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Tribal member reminded of importance of protecting Treaty rights

Local community garden ready to harvest

Summer youth travel to UNITY

Friday, 29 August, 2014


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On right, watermelon ripe for the picking (Submitted photo)

Local community garden ready to harvest

Submitted by Danielle Gunn, UI Agricultural Extension Educator
Nola Cates, Fort Hall 4-H Program Director
FORT HALL – The first year of the Fort Hall Community Garden has been a great success, according to Danielle Gunn, UI Agricultural Extension Director.
“We are very proud of all the plots and the garden in general. Our community garden is one of the most beautiful, well-kept gardens growing in Southeastern Idaho. All of the gardeners who participated in the community garden did a fantastic job! The vegetables they have grown are beautiful and wholesome! A special thanks goes to Nola Cates and Virginia Monsisco for all of the work and leadership they provided for the 2014 garden season.”
The gardeners have been enjoying a bountiful harvest for several weeks. However, many fruit and vegetable plants will continue producing until the first hard fall freeze, which can occur on or before September 15-20.  Gardeners will be harvesting squash, zucchini, cabbage, leaf crops (lettuce), corn, tomatoes, and peppers prior to September 15, to avoid potential frost damage.  Carrots, potatoes, and onions withstand cold temperatures and can be left in the ground until the official garden-closing day.
The gardeners will let potato vines die before they harvest their potatoes. This practice allows the skins to set. They encourage harvesting products when they are younger and smaller so they will be more tender, which will result in food that is tastier and easier to prepare for cooking and canning.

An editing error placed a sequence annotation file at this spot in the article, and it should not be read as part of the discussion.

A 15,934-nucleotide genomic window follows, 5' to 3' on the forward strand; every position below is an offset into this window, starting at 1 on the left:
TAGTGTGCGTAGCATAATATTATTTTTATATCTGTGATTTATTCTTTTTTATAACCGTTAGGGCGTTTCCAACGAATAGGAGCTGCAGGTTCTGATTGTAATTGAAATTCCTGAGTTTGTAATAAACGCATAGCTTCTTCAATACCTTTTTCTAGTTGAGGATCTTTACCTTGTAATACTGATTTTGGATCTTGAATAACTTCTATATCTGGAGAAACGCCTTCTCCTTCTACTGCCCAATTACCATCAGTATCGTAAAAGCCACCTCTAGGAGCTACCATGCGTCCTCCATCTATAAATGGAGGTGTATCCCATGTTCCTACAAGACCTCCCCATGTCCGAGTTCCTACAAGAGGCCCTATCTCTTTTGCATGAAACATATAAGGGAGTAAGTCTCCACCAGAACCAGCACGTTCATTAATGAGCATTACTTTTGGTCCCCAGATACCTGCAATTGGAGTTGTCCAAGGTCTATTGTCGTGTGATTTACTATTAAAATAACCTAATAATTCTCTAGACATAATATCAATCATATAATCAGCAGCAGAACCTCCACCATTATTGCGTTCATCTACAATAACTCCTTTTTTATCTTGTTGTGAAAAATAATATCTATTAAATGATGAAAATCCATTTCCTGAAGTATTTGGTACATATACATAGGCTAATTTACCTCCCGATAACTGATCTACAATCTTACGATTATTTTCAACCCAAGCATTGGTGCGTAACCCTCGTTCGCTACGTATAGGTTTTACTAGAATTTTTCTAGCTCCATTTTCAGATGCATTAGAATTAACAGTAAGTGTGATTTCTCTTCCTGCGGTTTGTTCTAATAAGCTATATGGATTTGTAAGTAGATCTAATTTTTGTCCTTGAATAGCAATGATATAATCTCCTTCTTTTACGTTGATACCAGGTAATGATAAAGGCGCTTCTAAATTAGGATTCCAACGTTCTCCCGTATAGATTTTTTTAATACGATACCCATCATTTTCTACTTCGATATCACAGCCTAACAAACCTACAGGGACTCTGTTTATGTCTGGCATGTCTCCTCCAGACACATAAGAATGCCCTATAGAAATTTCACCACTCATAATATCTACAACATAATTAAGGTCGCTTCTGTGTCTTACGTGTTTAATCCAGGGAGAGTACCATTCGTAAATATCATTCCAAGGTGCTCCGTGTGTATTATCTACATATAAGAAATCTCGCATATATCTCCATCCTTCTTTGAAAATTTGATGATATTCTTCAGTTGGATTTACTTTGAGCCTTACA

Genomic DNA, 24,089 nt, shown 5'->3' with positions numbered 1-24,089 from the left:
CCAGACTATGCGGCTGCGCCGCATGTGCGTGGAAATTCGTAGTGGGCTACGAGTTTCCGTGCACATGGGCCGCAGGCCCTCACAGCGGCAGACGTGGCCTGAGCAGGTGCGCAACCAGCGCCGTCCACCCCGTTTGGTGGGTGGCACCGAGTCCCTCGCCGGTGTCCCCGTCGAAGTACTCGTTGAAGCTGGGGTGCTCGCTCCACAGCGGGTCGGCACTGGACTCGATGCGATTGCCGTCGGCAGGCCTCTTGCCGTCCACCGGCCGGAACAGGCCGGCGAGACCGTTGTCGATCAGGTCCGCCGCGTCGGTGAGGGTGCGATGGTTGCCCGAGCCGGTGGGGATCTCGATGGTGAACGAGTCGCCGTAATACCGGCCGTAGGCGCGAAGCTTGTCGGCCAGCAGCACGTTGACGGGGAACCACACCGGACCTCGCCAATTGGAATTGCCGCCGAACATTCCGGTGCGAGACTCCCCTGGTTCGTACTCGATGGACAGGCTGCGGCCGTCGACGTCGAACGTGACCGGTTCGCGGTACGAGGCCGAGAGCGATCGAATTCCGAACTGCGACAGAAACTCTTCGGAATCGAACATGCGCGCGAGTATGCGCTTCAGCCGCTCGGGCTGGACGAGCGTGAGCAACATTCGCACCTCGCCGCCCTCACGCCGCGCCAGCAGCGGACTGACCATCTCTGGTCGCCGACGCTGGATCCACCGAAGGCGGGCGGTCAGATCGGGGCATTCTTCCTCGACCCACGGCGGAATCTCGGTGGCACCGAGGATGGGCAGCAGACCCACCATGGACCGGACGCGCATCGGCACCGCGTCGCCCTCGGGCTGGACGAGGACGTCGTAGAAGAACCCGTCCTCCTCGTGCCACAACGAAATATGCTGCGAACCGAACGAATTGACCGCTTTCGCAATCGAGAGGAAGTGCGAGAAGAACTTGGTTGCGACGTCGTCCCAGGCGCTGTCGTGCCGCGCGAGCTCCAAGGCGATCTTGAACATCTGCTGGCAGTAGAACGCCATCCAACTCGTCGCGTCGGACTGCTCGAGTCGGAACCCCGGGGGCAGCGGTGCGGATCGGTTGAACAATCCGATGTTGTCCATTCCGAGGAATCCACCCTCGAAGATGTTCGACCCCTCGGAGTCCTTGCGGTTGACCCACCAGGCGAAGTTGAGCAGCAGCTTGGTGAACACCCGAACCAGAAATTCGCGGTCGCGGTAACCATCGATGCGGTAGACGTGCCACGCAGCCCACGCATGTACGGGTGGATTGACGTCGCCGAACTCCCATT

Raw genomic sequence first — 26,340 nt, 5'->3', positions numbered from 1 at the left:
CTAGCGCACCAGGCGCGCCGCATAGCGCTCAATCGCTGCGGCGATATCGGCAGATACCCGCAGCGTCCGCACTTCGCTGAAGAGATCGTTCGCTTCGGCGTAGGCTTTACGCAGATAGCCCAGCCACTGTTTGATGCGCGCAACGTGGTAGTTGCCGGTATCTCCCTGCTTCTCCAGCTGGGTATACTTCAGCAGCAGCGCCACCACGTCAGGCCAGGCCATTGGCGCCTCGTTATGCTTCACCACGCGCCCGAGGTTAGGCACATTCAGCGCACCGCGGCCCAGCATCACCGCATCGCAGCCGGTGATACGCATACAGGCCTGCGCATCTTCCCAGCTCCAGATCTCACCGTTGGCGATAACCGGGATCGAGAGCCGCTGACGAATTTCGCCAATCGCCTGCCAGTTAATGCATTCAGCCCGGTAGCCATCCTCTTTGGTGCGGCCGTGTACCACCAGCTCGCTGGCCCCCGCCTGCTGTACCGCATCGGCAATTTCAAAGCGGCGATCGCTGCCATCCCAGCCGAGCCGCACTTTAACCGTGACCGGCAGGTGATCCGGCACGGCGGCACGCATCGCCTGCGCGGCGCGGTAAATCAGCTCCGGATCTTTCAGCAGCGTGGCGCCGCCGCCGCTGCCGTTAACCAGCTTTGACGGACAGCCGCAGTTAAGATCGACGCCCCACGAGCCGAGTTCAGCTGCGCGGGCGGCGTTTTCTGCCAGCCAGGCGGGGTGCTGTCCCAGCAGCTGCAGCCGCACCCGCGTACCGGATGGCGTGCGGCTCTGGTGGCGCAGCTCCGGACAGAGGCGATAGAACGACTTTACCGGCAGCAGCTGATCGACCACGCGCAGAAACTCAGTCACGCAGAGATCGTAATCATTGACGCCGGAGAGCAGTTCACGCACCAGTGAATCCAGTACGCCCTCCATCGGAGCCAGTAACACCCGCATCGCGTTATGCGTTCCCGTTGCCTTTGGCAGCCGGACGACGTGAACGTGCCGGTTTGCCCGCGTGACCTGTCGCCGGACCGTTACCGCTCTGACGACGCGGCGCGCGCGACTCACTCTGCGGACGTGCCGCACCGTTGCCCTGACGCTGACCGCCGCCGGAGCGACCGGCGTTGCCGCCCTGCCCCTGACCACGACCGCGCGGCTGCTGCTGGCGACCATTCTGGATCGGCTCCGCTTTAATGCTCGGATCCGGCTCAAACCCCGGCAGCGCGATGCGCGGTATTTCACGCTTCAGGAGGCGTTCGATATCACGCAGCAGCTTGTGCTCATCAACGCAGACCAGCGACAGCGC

All of the garden plots will be cleaned by the garden closing date of Thursday, October 30. At this time, gardeners will remove plant debris, all fruits and vegetables, any trash, and gardening materials from their plots. All weeds will be pulled, placed in trash bags, and hauled away.  Plant materials, such as vines and leaves, will either be removed or tilled into the soil.  They do not work seed producing crops, such as squash, into the soil.
Gunn said it is amazing how many unwanted seeds germinate in the spring. Gardeners may be adding organic fertilizers, such as manure and compost, into the soil at this time.
“We want to thank our gardeners for doing such a great job. Our community and governing bodies should be very proud of what our community has built through this community garden project. The gardeners will be enjoying the bounty of their efforts the rest of this year. In addition, Virginia has been giving vegetables to the elderly nutrition program so elders can enjoy fresh, wholesome vegetables fresh from the vine,” said Gunn.
If anyone has questions regarding the community garden for the spring of 2015, or any other gardening related questions, please contact Danielle at 236-1046 or Nola at 236-1044.